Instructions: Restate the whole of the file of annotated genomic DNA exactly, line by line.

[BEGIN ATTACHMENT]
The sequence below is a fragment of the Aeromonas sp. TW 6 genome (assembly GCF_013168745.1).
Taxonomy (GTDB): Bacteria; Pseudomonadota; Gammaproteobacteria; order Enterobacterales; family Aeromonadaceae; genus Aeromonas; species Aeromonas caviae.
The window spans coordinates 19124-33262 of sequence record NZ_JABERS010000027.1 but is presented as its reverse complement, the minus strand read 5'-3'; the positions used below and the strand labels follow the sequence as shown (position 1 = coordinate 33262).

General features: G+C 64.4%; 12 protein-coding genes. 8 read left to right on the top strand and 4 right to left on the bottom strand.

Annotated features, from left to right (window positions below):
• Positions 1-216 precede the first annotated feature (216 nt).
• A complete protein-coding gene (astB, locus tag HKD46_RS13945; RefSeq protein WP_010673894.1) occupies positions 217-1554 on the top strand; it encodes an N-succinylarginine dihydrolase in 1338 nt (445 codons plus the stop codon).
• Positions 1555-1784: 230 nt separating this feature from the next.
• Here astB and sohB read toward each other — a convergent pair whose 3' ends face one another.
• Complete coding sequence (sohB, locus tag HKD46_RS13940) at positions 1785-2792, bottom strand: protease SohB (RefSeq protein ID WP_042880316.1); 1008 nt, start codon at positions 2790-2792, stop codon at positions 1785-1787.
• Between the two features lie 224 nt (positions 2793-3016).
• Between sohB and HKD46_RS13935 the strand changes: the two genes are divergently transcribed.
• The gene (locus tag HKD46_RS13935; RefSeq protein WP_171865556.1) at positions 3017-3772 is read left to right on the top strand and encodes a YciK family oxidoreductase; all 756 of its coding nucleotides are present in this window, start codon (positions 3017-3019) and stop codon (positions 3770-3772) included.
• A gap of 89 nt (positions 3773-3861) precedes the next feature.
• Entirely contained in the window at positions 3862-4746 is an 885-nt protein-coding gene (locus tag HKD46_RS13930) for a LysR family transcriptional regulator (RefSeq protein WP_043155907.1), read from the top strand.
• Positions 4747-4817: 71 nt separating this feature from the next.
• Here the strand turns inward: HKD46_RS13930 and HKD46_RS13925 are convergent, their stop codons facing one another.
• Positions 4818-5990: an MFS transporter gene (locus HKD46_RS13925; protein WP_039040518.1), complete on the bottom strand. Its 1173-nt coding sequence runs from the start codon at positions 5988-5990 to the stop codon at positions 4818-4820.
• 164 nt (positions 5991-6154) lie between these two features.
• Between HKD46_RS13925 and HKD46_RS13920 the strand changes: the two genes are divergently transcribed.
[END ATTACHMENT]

The sequence below is a fragment of the Aeromonas sp. TW 6 genome (assembly GCF_013168745.1).
Taxonomy (GTDB): Bacteria; Pseudomonadota; Gammaproteobacteria; order Enterobacterales; family Aeromonadaceae; genus Aeromonas; species Aeromonas caviae.
The window spans coordinates 19124-33262 of sequence record NZ_JABERS010000027.1 but is presented as its reverse complement, the minus strand read 5'-3'; the positions used below and the strand labels follow the sequence as shown (position 1 = coordinate 33262).

General features: G+C 64.4%; 12 protein-coding genes. 8 read left to right on the top strand and 4 right to left on the bottom strand.

Annotated features, from left to right (window positions below):
• Positions 1-216 precede the first annotated feature (216 nt).
• A complete protein-coding gene (astB, locus tag HKD46_RS13945; RefSeq protein WP_010673894.1) occupies positions 217-1554 on the top strand; it encodes an N-succinylarginine dihydrolase in 1338 nt (445 codons plus the stop codon).
• Positions 1555-1784: 230 nt separating this feature from the next.
• Here astB and sohB read toward each other — a convergent pair whose 3' ends face one another.
• Complete coding sequence (sohB, locus tag HKD46_RS13940) at positions 1785-2792, bottom strand: protease SohB (RefSeq protein ID WP_042880316.1); 1008 nt, start codon at positions 2790-2792, stop codon at positions 1785-1787.
• Between the two features lie 224 nt (positions 2793-3016).
• Between sohB and HKD46_RS13935 the strand changes: the two genes are divergently transcribed.
• The gene (locus tag HKD46_RS13935; RefSeq protein WP_171865556.1) at positions 3017-3772 is read left to right on the top strand and encodes a YciK family oxidoreductase; all 756 of its coding nucleotides are present in this window, start codon (positions 3017-3019) and stop codon (positions 3770-3772) included.
• A gap of 89 nt (positions 3773-3861) precedes the next feature.
• Entirely contained in the window at positions 3862-4746 is an 885-nt protein-coding gene (locus tag HKD46_RS13930) for a LysR family transcriptional regulator (RefSeq protein WP_043155907.1), read from the top strand.
• Positions 4747-4817: 71 nt separating this feature from the next.
• Here the strand turns inward: HKD46_RS13930 and HKD46_RS13925 are convergent, their stop codons facing one another.
• Positions 4818-5990: an MFS transporter gene (locus HKD46_RS13925; protein WP_039040518.1), complete on the bottom strand. Its 1173-nt coding sequence runs from the start codon at positions 5988-5990 to the stop codon at positions 4818-4820.
• 164 nt (positions 5991-6154) lie between these two features.
• Between HKD46_RS13925 and HKD46_RS13920 the strand changes: the two genes are divergently transcribed.